The Utah Legislature honored 15 military service members who lost their lives during the last year — including Staff Sgt. Taylor Hoover, a Marine who was killed in a suicide bombing outside the Kabul airport last August.

Family members of the fallen soldiers were recognized on the House and Senate floor, many of them carrying portraits of their loved ones.

“Now therefore, be it known that the Legislature of the state of Utah expresses its heartfelt sympathies to the families of our fallen military members,” read a citation presented to each soldier’s family. “May the examples of the dedicated service of these brave men serve as examples to all of the commitment of Americans to defending liberty at home and abroad.”

All in the chamber rose to observe a moment of silence.

“I just hope people will remember who we as a people really are,” Deborah Allen told the Deseret News. “Our country is going through some hard times and I think if we start to remember who we are and what really matters — that we have so much in common. ... If we can just pull together and be a united nation of good people, we can really touch the world for good.”

Allen is the mother of 1st Lt. Kenneth Kage Allen who was killed when his F-15 went down in the North Sea. Kage Allen served a two-year mission in Chile for The Church of Jesus Christ of Latter-day Saints before joining the Air Force.

Kage Allen and his wife, Hannah, were married in February 2020. He left for the service four days later and died a few months later in June.

“This country’s work is so much more than people’s petty problems. ... We’re just so thankful that they would take the time to do this tribute to the fallen,” Deborah Allen said. “That means a lot to us. We so appreciate that people remember the fallen and their families, who carry that heartache for the rest of their lives.”

“It’s a big hole in our hearts to lose a son, a brother, or uncle,” said Tamara Wharton, whose son, Maj. Mathew Blaze Wharton, was killed last year. “And yet, at the same time, it becomes very real when you see other people who have suffered the same loss in the last year. You see all these families that lost — if it’s a spouse, or if it’s a daddy or a mommy — you know, whomever they lost was an integral part of that family unit. Your heart goes out to them.”

Wharton said she was “really grateful that we were able to do that with the support of the highest officials in the state of Utah. It was phenomenal. Gov. Spencer Cox was just so kind and human. ... You could tell how attached he was.”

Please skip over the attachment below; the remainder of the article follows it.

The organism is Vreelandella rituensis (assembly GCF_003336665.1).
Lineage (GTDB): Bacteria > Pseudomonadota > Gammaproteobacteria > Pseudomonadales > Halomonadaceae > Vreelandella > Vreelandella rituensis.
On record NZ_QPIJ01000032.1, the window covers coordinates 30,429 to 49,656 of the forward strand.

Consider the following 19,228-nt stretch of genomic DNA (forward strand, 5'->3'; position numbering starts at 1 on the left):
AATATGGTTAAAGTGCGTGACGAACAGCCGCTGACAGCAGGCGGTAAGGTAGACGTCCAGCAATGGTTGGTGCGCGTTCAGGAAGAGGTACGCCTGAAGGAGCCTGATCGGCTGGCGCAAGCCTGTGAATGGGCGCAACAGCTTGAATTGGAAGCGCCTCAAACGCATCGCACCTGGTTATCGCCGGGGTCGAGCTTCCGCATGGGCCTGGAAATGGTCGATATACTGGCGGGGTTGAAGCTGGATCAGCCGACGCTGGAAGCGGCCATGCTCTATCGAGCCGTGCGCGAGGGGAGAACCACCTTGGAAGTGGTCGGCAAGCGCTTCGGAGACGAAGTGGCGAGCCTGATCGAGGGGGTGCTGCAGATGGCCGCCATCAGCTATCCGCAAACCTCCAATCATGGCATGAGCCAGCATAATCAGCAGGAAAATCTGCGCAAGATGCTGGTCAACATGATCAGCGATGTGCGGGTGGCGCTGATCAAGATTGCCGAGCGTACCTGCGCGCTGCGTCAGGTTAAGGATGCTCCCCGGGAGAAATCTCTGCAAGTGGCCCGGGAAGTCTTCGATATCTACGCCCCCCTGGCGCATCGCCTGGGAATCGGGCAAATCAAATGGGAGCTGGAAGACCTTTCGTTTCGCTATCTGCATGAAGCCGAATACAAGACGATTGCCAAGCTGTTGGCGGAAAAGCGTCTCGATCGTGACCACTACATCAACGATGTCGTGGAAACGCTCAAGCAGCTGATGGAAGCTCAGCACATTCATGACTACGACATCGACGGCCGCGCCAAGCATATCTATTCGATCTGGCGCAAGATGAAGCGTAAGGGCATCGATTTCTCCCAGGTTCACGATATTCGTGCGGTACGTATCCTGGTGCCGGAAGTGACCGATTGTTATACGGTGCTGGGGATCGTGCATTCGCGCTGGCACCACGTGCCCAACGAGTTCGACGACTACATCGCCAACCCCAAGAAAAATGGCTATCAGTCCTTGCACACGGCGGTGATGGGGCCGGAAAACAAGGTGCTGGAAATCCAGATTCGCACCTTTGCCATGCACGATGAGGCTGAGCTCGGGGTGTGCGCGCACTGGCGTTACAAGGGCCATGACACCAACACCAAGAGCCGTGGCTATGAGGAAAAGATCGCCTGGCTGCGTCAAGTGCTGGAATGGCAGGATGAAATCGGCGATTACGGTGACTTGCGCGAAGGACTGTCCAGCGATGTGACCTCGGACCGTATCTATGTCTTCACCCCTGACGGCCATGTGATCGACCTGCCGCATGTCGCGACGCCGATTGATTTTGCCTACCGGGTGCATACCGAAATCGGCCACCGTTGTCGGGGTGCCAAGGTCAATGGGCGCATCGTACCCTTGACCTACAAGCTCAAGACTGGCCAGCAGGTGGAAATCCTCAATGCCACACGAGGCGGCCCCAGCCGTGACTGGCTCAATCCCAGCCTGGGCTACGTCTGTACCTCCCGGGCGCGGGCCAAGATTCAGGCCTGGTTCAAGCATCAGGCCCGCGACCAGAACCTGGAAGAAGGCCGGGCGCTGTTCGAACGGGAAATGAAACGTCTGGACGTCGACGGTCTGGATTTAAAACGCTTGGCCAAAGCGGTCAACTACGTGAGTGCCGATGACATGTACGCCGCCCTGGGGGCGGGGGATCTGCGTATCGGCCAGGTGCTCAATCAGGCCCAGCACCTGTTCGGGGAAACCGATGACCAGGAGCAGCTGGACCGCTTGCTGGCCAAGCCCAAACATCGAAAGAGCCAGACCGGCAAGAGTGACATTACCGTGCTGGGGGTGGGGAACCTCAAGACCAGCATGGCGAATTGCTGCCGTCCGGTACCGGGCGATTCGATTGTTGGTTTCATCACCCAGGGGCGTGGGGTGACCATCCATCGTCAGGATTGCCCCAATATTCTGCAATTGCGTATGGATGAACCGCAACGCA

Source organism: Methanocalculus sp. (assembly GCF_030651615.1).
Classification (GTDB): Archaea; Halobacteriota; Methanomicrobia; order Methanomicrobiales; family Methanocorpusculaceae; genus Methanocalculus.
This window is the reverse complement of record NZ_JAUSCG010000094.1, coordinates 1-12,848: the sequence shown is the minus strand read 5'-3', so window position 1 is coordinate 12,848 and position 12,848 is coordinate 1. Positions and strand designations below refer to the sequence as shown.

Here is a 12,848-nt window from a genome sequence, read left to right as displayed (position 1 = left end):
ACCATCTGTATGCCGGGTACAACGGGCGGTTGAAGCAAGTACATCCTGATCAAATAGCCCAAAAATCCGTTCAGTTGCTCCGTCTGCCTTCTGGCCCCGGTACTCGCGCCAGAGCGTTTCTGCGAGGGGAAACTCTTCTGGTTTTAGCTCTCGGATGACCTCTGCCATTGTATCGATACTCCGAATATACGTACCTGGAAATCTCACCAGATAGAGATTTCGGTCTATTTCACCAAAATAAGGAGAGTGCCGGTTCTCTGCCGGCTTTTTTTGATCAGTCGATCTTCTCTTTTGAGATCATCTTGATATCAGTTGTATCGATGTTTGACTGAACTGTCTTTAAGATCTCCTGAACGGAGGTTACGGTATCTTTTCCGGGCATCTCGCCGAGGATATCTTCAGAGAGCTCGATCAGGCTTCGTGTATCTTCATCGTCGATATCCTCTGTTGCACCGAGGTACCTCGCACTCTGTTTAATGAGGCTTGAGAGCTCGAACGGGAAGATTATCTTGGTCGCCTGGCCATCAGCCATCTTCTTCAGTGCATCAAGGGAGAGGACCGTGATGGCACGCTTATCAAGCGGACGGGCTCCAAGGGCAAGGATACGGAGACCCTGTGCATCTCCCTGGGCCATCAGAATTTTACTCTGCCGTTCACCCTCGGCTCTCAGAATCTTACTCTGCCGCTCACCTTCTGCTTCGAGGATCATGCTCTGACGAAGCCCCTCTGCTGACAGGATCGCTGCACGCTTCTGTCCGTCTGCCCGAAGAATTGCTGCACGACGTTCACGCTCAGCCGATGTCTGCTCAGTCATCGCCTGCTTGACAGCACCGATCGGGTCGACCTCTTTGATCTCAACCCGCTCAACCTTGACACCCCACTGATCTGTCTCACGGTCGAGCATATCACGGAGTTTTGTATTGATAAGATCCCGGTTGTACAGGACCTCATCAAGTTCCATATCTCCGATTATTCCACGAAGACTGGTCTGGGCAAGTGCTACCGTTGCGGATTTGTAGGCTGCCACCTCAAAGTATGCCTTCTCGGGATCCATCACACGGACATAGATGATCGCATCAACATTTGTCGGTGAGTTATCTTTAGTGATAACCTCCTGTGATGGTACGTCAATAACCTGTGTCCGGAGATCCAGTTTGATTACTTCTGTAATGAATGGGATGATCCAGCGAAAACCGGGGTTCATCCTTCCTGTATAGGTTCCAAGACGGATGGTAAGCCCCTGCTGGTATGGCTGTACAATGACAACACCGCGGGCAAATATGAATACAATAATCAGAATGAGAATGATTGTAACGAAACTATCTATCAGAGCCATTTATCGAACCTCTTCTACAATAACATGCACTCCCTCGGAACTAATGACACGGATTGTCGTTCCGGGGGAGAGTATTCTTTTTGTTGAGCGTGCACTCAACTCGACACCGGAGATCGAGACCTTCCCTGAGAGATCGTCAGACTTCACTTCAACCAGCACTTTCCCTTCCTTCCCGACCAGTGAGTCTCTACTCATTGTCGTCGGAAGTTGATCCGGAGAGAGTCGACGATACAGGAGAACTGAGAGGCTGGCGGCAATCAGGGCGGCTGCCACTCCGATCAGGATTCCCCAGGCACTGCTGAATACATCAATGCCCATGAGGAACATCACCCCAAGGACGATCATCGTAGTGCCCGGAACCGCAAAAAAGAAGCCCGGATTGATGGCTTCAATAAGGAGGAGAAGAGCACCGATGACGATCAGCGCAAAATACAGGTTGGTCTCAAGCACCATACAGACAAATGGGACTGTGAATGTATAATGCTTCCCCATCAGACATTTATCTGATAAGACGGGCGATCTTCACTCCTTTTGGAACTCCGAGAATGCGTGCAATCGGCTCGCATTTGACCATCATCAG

Tamara Wharton carries a photo of her late son, Maj. Mathew Blaze Wharton, who served in the Army for 13 years, as members of the Utah House honor fallen Utah military members and their families in the House chamber at the Capitol in Salt Lake City on Friday, Feb. 11, 2022. | Kristin Murphy, Deseret News
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“Those that enlist in the service of our country do so freely with the understanding of the inherent risks that service carries,” said Rep. Ryan Wilcox, R-Ogden. “That doesn’t make that knock on the door any easier. ... In a time where selfishness trumps all other things, these men have chosen to do the opposite, to put the safety and well-being and liberty of their fellow men above their own.”

Before the families left to be recognized in the Senate, House Speaker Brad Wilson, R-Kaysville, took a moment to thank them personally.

“I just want to take the prerogative of the Speaker and express my heartfelt gratitude and appreciation to you and your families,” he said. “Your presence here is an honor to us in many ways. There’s really nothing that we can say that will express the depth of our gratitude as a state Legislature. Just know we are very grateful for your service, for your sacrifice and for all that your loved ones have given to our country to help protect the liberties and freedoms we enjoy.”

Honoring service members who have fallen is an annual tradition at the Capitol, but it’s one leaders hope they never have to repeat in future years. Wharton agrees.

“I just pray for peace,” she said.

Utah’s service members who were honored Friday are:

  • Staff Sgt. Jaden Asher Hall, Army
  • Sgt. 1st Class Matthew Harmon, U.S. Army Reserves
  • Spc. Kyle Mecham, Army
  • Maj. Mathew Blaze Wharton, Army
  • Staff Sgt. Paul Olmstead, Utah National Guard
  • Capt. Jason Scott, Utah National Guard
  • Staff Sgt. Jared Simonsen, Army
  • Spc. Charles Dorris, Utah National Guard
  • Staff Sgt. Liam H. McKelvey, Air Force
  • Staff Sgt. Bradley B. Devereaux, Air Force
  • Pfc. Shane Golden, Marine Corps
  • Cpl. Andres Jose Orozco, Marine Corps
  • Staff Sgt. Taylor Hoover, Marine Corps
  • Theodore Q. Jensen, Navy (Killed at Pearl Harbor in 1941, remains returned to family in 2021)
  • 1st Lt. Kenneth Kage Allen, Air Force (died in 2020)